UAE's first astronaut to serve as backup on Sultan Al Neyadi's 6-month mission to ISS

Emirates' second batch of astronauts are undergoing training at the Johnson Space Centre in Houston


Nasreen Abdulla

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Published: Sun 25 Sep 2022, 2:21 PM

Last updated: Mon 26 Sep 2022, 11:15 AM

Hazza Al Mansoori, the first Emirati in space, will act as a backup crew for his colleague Sultan Al Neyadi, when the latter embarks on a historic six month mission to the ISS. The news comes on the third anniversary of UAE’s first space mission.

In a video tweeted by the Mohammed Bin Rashid Space Centre (MBRSC) to mark the occasion, Al Mansoori, says, “In a few months in 2023, Sultan will take on the first Arab long duration astronaut mission. [He] will launch to space and I will be a backup crew member.”

Sultan Al Neyadi says, “On this day three years ago, Hazza Al Mansoori launched to space while all our hearts followed him to the launchpad.”

Al Neyadi was a backup crew member when Hazza Al Mansoori scripted history becoming the first Arab on the International Space Station (ISS). In 2023, he will go into space for a new mission. Last month, images released by Nasa had shown former IT professional Al Neyadi in a SpaceX astronaut suit inside a Crew Dragon capsule.

In the same video, Hazza Al Mansoori tells us more about the new mission. “In a few months in 2023, Sultan will take on the first Arab long duration astronaut mission. [He] will launch to space and I will be a backup crew member.”

Abu Dhabi-born Al Mansoori graduated in 2004 from Khalifa bin Zayed Air College and was a major in the United Arab Emirates Air Force before becoming an astronaut. He was selected by Mohammed bin Rashid Space Centre and underwent training at Yuri Gagarin Cosmonaut Training Centre.

New space missions

Since the mission that took Al Mansoori to the ISS, the UAE has made multiple strides in its space program. Some of the upcoming projects are:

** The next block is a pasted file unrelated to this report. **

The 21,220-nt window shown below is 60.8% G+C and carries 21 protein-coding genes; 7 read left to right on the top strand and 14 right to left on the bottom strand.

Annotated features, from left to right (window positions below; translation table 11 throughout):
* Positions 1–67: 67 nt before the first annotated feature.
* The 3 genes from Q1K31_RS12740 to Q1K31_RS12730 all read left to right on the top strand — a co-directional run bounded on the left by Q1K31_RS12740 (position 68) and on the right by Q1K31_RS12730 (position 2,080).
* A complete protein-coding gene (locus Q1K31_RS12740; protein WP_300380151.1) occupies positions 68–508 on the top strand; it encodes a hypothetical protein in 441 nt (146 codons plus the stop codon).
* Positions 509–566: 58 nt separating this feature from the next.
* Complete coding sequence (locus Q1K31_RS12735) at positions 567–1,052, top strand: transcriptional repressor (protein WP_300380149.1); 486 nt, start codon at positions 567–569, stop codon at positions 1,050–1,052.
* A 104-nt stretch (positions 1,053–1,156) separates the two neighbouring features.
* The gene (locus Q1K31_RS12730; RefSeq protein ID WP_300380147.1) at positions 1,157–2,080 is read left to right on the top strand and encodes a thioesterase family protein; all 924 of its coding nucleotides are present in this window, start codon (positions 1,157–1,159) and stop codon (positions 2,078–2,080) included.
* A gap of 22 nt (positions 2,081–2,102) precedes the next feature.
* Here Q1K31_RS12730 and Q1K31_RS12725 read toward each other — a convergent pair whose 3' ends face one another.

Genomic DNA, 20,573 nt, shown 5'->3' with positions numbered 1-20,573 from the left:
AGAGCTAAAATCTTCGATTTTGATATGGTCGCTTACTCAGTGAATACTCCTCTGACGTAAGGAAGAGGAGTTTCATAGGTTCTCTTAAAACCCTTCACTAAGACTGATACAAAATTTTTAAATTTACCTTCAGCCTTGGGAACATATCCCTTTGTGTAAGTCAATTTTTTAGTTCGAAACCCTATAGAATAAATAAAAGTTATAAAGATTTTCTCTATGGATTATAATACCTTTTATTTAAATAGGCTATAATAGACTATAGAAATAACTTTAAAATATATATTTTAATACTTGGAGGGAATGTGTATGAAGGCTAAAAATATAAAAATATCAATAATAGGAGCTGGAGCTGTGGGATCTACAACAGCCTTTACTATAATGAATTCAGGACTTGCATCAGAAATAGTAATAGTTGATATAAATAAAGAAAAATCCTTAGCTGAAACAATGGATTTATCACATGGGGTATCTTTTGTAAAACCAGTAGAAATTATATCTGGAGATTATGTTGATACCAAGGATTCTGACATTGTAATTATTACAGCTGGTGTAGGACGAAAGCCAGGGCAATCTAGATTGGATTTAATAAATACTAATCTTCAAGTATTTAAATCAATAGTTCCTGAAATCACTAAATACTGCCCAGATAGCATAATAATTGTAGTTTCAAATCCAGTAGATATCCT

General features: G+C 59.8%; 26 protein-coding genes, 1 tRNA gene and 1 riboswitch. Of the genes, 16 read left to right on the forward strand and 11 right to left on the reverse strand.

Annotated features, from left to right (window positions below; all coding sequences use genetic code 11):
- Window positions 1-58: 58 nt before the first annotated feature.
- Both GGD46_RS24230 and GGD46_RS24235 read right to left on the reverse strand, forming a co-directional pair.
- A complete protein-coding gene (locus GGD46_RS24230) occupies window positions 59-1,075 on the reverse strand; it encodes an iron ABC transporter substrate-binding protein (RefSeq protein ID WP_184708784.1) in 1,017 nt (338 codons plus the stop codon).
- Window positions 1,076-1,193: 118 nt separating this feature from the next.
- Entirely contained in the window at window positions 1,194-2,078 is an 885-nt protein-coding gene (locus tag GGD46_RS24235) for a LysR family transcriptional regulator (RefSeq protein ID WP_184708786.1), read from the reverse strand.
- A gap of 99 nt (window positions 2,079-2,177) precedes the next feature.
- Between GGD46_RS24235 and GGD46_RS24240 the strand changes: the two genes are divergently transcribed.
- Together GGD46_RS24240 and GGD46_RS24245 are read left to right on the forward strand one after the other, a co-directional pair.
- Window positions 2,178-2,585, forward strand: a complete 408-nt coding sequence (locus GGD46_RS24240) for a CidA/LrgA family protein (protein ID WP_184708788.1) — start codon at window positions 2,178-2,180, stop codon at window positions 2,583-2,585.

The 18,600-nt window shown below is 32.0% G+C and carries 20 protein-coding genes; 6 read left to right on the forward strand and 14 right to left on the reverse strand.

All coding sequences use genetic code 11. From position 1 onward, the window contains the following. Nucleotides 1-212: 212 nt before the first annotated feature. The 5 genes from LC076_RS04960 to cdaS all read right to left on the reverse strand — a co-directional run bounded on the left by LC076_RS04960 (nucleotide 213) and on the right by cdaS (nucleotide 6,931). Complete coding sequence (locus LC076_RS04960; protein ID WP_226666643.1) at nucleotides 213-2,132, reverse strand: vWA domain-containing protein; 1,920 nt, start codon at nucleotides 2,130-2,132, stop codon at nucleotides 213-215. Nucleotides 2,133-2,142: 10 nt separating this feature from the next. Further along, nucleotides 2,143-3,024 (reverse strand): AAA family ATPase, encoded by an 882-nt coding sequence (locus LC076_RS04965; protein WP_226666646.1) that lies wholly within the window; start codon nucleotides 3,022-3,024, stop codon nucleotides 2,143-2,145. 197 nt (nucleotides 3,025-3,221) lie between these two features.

Six month long ISS mission: Sultan Al Neyadi will be part of a Nasa mission that will take off in the spring of 2023 and spend six months on the ISS. This will be the UAE’s second mission to the space station and the Arab world’s first long-duration space mission. With the mission, the UAE will become the 11th country in history to send a long-term mission to space — a milestone achievement considering that the country is relatively new in the sector.

Astronaut candidate selection class: Emirati astronauts Mohammad Al Mulla and Nora Al Matrooshi joined the next ASCAN class (Astronaut Candidate Selection) and continue to undergo training alongside ‘2021 NASA Astronaut Candidate Class’. The training is part of the Reimbursable Space Act Agreement Nasa signed with the Mohammed bin Rashid Space Centre (MBRSC) last year.

Moon mission: In July, the UAE had announced that its mission to the moon is on track for launch in November this year. Japan-based ispace inc, with whom the MBRSC has signed a contract to provide payload delivery services for the Emirates Lunar Mission, had said that its Mission 1 (M1) will blast off on a SpaceX Falcon 9 rocket from Cape Canaveral in Florida.

Meanwhile astronauts Mohammad AlMulla and Nora AlMatrooshi are continuing to undergo their training at the Johnson Space Centre in Houston, USA in five major categories including training for spacewalks, developing complex robotics skills.

The first female Arab astronaut, 28-year-old Al Matrooshi is a mechanical engineer from the United Arab Emirates University who always had a passion for space from a young age. She aspires to develop the space sector in the UAE further and ultimately land on the moon onboard an Emirati spacecraft.

34-year-old Al Mulla was the youngest pilot in Dubai Police to have ever obtained a commercial pilot license. He is also a holder of a flight instructor license from the Australian Civil Aviation Authority.

Earlier this year, UAE's first analogue astronaut Saleh Al emerged after completing his eight-month-long isolation mission as part of the first UAE Analog Astronaut mission at the NEK ground-based analogue facility in Moscow, Russia.


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